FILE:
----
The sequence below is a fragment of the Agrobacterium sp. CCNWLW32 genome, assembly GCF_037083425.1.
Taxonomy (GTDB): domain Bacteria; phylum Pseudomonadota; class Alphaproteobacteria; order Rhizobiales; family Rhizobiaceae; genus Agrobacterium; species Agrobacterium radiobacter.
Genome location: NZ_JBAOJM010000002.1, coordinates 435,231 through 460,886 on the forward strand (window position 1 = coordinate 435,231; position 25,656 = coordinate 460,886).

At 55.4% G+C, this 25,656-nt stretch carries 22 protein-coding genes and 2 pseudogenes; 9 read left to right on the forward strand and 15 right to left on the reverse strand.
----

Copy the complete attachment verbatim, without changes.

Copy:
The sequence below is a fragment of the Agrobacterium sp. CCNWLW32 genome, assembly GCF_037083425.1.
Taxonomy (GTDB): domain Bacteria; phylum Pseudomonadota; class Alphaproteobacteria; order Rhizobiales; family Rhizobiaceae; genus Agrobacterium; species Agrobacterium radiobacter.
Genome location: NZ_JBAOJM010000002.1, coordinates 435,231 through 460,886 on the forward strand (window position 1 = coordinate 435,231; position 25,656 = coordinate 460,886).

At 55.4% G+C, this 25,656-nt stretch carries 22 protein-coding genes and 2 pseudogenes; 9 read left to right on the forward strand and 15 right to left on the reverse strand.